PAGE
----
SMS one-time-password (OTP) is a well-known, simple form of authentication. It enables users to authenticate themselves with a dynamic code that is sent to them via an SMS message. Often used for 2FA (two-factor authentication), SMS OTP is commonly used as a second factor necessary for gaining access to a particular network or service, usually combined with a static PIN/password. Although two passwords are better than one, SMS OTP is not considered the most reliable method for verifying identity. That is due to an array of risks revolving around the method, some of which include: SIM swapping, SIM hacking, intercepting the message, account takeover, etc.
Until recently, SMS OTP was one of the most convenient ways of authenticating an online transaction or logging into a payment account. The user would simply enter the received OTP into their payment application and approve the transaction. In such cases, SMS OTP commonly contains additional information regarding the transaction, including the transaction amount and the payment beneficiary. To conduct 2FA, banks and payment service providers combine static PINs and SMS OTP, PIN being a knowledge element, and SMS OTP representing a possession factor.
The second payment services directive (PSD2) enforces Strong Customer Authentication, demanding online payments to be authenticated using two out of three security elements. Those elements include Knowledge (something you know, a PIN or a password), Possession (something you own, a smartphone, for instance), and Inherence (something you are, e.i. biometric authentication). By definition, SMS OTP, which is recognized as a possession element, combined with a static PIN/password, is an acceptable authentication method conforming to the PSD2 SCA requirement. SMS OTP alone is not considered a possession element but rather the SIM card that is associated with the respective mobile number.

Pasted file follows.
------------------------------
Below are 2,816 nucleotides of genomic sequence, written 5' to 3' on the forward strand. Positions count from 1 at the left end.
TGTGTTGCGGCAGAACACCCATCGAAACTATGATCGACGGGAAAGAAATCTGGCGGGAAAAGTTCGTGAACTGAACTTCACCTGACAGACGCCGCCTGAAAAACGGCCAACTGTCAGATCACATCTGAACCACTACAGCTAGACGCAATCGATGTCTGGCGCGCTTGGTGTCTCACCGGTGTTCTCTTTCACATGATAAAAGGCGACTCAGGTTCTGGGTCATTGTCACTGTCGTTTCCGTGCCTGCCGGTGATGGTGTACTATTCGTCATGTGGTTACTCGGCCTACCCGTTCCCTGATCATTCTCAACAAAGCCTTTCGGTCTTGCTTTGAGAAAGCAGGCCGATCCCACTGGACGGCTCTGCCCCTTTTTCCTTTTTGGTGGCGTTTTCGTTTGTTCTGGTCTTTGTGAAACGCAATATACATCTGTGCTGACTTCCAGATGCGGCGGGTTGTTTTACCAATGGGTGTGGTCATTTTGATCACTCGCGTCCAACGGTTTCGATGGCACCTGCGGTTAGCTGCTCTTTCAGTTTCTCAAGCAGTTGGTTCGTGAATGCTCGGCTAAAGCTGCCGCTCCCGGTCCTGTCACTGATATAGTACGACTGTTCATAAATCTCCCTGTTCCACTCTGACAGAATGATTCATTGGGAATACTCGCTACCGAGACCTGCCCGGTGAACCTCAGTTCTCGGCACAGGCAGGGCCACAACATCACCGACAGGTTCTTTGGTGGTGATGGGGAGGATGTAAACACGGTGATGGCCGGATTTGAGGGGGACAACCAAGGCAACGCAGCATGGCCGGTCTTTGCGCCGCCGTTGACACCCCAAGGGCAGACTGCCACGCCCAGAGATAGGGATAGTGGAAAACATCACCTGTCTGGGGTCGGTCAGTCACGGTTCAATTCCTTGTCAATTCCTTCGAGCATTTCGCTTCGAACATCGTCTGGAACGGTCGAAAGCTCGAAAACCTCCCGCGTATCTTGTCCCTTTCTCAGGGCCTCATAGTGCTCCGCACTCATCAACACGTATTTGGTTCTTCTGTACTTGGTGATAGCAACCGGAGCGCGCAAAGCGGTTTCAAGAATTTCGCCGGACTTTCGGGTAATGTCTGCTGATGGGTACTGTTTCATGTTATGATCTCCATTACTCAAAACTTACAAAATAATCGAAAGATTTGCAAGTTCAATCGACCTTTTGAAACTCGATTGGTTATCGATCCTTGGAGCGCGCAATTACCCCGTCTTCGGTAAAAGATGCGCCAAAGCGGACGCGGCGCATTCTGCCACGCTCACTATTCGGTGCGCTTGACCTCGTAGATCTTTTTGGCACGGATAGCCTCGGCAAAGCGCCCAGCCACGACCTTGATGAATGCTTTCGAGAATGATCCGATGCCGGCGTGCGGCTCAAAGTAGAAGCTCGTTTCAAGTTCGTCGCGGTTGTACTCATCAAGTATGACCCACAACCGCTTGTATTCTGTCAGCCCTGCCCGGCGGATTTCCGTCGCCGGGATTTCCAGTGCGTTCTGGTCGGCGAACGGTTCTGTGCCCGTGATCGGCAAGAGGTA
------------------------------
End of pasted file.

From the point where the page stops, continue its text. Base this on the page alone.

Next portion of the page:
EBA's opinion on the matter is as follows:
For a device to be considered possession, there needs to be a reliable means to confirm possession through the generation or receipt of a dynamic validation element on the device.
In this context, a one-time password sent via SMS would constitute a possession element and should therefore comply with the requirements under Article 7 of the Delegated Regulation, provided that its use is ‘subject to measures designed to prevent replication of the elements’, as required under Article 7(2) of this Delegated Regulation. The possession element would not be the SMS itself, but rather, typically, the SIM-card associated with the respective mobile number.
To conclude, SMS OTP is PSD2 compliant when combined with a static PIN/password or another authentication method considered as either knowledge or inherence security element.